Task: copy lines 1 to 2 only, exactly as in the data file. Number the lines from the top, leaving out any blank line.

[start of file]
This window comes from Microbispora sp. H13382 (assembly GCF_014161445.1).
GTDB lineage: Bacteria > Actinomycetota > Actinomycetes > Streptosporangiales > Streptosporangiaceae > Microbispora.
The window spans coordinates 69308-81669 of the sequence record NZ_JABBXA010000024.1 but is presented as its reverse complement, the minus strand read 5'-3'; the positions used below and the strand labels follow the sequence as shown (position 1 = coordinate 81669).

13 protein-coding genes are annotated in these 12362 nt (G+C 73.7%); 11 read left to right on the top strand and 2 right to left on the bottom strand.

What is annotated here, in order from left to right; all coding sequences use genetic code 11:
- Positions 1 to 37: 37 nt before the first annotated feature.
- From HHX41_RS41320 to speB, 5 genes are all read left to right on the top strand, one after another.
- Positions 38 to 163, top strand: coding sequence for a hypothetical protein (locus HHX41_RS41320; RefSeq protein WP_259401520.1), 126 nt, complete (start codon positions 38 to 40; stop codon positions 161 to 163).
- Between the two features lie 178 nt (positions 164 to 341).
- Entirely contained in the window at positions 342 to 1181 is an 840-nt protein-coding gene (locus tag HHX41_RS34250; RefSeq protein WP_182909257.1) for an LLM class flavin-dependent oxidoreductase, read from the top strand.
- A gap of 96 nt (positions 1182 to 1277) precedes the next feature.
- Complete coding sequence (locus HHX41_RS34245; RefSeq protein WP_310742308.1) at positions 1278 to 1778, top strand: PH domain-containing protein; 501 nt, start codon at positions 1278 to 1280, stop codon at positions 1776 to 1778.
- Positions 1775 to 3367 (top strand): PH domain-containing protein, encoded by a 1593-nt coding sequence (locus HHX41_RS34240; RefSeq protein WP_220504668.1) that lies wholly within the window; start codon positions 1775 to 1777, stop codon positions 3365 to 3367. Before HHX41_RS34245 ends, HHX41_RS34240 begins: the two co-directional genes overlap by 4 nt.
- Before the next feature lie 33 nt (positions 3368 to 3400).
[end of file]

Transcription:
This window comes from Microbispora sp. H13382 (assembly GCF_014161445.1).
GTDB lineage: Bacteria > Actinomycetota > Actinomycetes > Streptosporangiales > Streptosporangiaceae > Microbispora.